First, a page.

ffmpeg 📼

FFmpeg is a cross-platform tool to record, convert and stream audio and video. It's the de-facto standard for everything related to video processing, etc. - and I use it to perform basic video editing from the command line (yep, it's kind of using a bazooka to kill a single cockroach - but it's practical and easy to use).

TL;DR

To convert video formats, run:

ffmpeg -i movie.mp4 movie.avi

To cut a movie from the moment 1min 23s up to the moment 23min 45s, run:

ffmpeg -ss 01:23 -to 23:45 -i ./movie.mp4 -c copy out.mp4

Usage

The ffmpeg command, at its most basic format, accepts an input file (with the parameter -i) and an output file (given as the last argument):

ffmpeg -i movie.mp4 movie.avi

That's all it needs to convert a MP4 movie to the AVI format. See the file extensions? ffmpeg understands that it's a convertion operation by relying on the file extensions you're providing. Pretty clever, huh?!

Well, the things I do the most is: cutting a video from moment X to moment Y. I do it mostly to edit the recordings of the meetups I ran on Elug CE. With ffmpeg you can do it by using the parameters -ss <position>. It must be used before the parameter -i, so it affects the decoding of the input file. So, when using ffmpeg to cut videos, the order of these parameters does affect how ffmpeg works.

The value <position> must be a time duration specification

Here's an example of how

ffmpeg -ss 01:23 -t 23:45 -i ./movie.mp4 -c copy out.mp4

Time duration specification

There are two syntaxes for expression time durations:

[-][<HH>:]<MM>:<SS>[.<m>...]

HH expresses the number of hours, MM the number of minutes for a maximum of 2 digits, and SS the number of seconds for a maximum of 2 digits. The m at the end expresses decimal value for SS.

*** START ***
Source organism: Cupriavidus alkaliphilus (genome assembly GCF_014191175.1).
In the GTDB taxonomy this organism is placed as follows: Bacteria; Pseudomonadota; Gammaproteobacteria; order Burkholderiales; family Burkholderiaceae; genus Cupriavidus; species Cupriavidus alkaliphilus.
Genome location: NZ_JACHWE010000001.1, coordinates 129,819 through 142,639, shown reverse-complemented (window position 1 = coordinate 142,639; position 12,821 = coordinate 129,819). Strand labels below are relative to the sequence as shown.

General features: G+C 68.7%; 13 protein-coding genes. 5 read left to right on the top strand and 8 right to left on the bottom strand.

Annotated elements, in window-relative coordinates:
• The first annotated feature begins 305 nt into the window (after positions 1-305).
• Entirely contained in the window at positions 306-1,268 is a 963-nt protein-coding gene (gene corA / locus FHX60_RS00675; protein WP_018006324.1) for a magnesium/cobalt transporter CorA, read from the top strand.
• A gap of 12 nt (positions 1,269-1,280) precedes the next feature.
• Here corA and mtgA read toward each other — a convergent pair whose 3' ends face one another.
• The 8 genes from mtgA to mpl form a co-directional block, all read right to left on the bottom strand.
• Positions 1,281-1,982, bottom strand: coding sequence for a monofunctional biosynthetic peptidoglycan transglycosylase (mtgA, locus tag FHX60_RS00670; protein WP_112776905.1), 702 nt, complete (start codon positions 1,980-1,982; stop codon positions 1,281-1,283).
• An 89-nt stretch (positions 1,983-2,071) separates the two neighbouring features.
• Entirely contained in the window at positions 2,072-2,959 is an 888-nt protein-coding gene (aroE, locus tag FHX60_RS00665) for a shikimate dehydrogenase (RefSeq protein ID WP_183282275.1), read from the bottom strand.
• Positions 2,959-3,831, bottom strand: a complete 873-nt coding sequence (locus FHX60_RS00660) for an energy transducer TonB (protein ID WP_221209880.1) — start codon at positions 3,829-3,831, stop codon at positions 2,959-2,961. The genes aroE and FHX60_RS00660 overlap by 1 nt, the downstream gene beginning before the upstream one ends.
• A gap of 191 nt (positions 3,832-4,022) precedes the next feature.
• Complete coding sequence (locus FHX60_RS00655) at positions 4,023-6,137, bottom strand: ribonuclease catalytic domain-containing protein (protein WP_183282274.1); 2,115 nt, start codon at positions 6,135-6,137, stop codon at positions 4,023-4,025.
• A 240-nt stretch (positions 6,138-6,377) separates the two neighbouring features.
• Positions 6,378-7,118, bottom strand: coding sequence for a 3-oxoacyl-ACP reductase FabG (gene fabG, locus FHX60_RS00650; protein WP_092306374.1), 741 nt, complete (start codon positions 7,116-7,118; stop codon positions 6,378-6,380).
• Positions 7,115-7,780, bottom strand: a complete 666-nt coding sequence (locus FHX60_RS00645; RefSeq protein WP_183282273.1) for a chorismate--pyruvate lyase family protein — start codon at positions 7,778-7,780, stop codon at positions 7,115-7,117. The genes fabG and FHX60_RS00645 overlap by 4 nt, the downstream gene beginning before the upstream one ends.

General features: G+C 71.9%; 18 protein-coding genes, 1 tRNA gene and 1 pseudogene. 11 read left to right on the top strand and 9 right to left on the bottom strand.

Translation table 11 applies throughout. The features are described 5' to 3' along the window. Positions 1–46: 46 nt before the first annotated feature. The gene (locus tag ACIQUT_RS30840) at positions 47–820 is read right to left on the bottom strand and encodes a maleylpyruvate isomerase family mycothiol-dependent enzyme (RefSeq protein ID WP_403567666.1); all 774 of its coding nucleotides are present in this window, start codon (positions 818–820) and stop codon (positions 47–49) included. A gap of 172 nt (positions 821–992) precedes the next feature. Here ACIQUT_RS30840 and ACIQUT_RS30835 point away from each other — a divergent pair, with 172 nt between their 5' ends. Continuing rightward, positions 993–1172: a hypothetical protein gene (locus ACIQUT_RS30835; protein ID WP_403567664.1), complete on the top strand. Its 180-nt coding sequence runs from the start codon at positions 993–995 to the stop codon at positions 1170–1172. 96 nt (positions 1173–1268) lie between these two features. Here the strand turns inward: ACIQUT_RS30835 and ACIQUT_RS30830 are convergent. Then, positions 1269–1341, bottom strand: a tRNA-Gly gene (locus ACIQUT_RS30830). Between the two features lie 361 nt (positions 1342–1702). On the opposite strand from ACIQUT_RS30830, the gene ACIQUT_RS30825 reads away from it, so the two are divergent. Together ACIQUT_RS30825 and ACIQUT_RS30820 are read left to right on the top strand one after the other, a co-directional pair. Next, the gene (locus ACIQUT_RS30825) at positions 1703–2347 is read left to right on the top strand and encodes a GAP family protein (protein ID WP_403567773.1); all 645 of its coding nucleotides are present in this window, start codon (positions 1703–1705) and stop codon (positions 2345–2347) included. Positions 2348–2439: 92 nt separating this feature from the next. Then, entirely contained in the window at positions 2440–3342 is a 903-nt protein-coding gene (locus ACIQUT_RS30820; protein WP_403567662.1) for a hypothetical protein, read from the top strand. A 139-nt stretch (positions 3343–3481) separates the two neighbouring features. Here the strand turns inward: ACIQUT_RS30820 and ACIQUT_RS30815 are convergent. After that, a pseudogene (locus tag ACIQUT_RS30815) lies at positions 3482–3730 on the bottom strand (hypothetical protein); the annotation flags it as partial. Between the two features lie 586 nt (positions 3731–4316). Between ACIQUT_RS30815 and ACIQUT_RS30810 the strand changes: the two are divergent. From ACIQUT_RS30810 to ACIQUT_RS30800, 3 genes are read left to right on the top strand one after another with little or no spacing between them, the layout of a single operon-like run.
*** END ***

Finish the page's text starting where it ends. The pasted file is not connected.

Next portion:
So, if you got two numbers of two digits separated by a collon

[-]<S>+[.<m>...]

S expresses the number of seconds, with the optional decimal part m.

In both expressions, the optional - indicates negative duration.

Examples

  • 55: 55 seconds
  • 0.2: 0.2 seconds
  • 200ms: 200 milliseconds (or 0.2s)
  • 200000us: 200000 microseconds, (or 0.2s)
  • 12:03:45: 12 hours, 03 minutes and 45 seconds
  • 23.189: 23.189 seconds

So, for a quick reference:

  • 12:34: 12 minutes and 34 seconds
  • 01:23.567: 1 minute, 23 seconds, and 567 milliseconds
  • 12:34:56: 12 hours, 34 minutes, and 56 seconds
  • 12:34:56.789: 12 hours, 34 minutes, 56 seconds, and 789 milliseconds

-ss position (input/output) When used as an input option (before "-i"), seeks in this input file to position. Note that in most formats it is not possible to seek exactly, so ffmpeg will seek to the closest seek point before position. When transcoding and -accurate_seek is enabled (the default), this extra segment between the seek point and position will be decoded and discarded. When doing stream copy or when -noaccurate_seek is used, it will be preserved.

When used as an output option (before an output url), decodes but discards input until the timestamps reach position.

position must be a time duration specification, see the Time duration section in the ffmpeg-utils(1) manual.


ffmpeg -ss 11:58 -t 12:30 -i ./elug-ce-meetup-5-eceba7abc25e241c41f43a898ea32dd49a9bf71b\ on\ 2020-11-04\ 23-20.mp4 -c copy out.mp4

position must be a time duration specification, see the Time duration section in the ffmpeg-utils(1) manual.

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